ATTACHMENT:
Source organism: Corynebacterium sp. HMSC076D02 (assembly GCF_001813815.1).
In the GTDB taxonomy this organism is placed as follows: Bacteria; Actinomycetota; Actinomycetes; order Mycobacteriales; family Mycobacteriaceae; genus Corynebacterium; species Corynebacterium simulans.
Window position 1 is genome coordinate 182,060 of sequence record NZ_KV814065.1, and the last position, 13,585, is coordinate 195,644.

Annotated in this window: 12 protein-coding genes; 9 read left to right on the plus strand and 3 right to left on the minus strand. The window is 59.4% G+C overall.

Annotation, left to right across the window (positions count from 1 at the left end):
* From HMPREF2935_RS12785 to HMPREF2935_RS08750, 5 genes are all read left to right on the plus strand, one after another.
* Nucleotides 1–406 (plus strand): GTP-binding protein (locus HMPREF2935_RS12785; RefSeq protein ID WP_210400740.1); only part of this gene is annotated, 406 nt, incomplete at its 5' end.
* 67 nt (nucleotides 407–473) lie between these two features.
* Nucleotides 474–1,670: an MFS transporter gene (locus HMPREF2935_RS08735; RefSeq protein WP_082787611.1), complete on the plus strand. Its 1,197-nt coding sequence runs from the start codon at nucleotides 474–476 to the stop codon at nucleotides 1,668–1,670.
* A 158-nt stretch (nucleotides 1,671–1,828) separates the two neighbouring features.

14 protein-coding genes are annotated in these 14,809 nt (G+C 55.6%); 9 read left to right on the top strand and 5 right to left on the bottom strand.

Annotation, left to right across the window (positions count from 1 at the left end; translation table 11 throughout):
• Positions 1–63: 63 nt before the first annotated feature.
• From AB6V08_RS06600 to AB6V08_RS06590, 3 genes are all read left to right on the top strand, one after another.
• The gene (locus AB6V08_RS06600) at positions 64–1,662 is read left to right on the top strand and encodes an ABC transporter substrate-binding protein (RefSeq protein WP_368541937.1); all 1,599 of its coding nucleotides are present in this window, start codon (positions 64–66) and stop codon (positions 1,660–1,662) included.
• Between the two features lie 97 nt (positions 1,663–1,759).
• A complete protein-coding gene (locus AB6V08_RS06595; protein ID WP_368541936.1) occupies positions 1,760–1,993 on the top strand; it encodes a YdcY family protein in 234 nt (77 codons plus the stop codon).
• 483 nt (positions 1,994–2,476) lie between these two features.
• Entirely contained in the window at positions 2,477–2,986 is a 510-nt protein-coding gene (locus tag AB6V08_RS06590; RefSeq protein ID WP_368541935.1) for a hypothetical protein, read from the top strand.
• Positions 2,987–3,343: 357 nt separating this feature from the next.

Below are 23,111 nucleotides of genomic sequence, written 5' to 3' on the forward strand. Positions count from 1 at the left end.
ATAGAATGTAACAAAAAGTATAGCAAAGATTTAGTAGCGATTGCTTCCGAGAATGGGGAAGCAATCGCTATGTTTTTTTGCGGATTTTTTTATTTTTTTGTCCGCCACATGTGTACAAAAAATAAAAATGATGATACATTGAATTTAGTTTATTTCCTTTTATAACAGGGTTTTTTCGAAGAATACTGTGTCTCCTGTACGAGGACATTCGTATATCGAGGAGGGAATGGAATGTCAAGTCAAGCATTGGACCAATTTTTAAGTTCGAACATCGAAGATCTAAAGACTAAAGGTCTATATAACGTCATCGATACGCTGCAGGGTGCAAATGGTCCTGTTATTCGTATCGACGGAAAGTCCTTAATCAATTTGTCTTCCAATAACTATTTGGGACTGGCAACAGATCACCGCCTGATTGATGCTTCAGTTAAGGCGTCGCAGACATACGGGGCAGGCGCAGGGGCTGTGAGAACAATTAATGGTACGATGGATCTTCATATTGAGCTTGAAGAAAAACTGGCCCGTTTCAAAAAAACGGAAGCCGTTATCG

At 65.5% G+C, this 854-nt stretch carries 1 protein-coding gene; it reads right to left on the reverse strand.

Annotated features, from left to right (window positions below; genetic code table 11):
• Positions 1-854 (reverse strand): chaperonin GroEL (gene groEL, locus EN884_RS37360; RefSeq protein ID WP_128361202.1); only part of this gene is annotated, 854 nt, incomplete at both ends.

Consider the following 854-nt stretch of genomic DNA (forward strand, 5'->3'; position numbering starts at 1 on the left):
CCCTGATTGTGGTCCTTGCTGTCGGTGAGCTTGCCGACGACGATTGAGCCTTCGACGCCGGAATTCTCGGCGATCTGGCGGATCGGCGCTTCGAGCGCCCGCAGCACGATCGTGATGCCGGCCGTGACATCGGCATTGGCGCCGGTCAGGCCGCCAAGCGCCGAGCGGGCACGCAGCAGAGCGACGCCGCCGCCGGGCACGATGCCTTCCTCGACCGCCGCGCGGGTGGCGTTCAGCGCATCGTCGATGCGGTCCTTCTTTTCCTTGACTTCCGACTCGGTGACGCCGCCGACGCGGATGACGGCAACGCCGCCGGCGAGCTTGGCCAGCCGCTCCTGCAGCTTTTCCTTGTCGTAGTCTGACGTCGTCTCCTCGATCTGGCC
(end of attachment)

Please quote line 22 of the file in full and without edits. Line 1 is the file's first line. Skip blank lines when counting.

ATAGAATGTAACAAAAAGTATAGCAAAGATTTAGTAGCGATTGCTTCCGAGAATGGGGAAGCAATCGCTATGTTTTTTTGCGGATTTTTTTATTTTTTTGTCCGCCACATGTGTACAAAAAATAAAAATGATGATACATTGAATTTAGTTTATTTCCTTTTATAACAGGGTTTTTTCGAAGAATACTGTGTCTCCTGTACGAGGACATTCGTATATCGAGGAGGGAATGGAATGTCAAGTCAAGCATTGGACCAATTTTTAAGTTCGAACATCGAAGATCTAAAGACTAAAGGTCTATATAACGTCATCGATACGCTGCAGGGTGCAAATGGTCCTGTTATTCGTATCGACGGAAAGTCCTTAATCAATTTGTCTTCCAATAACTATTTGGGACTGGCAACAGATCACCGCCTGATTGATGCTTCAGTTAAGGCGTCGCAGACATACGGGGCAGGCGCAGGGGCTGTGAGAACAATTAATGGTACGATGGATCTTCATATTGAGCTTGAAGAAAAACTGGCCCGTTTCAAAAAAACGGAAGCCGTTATCG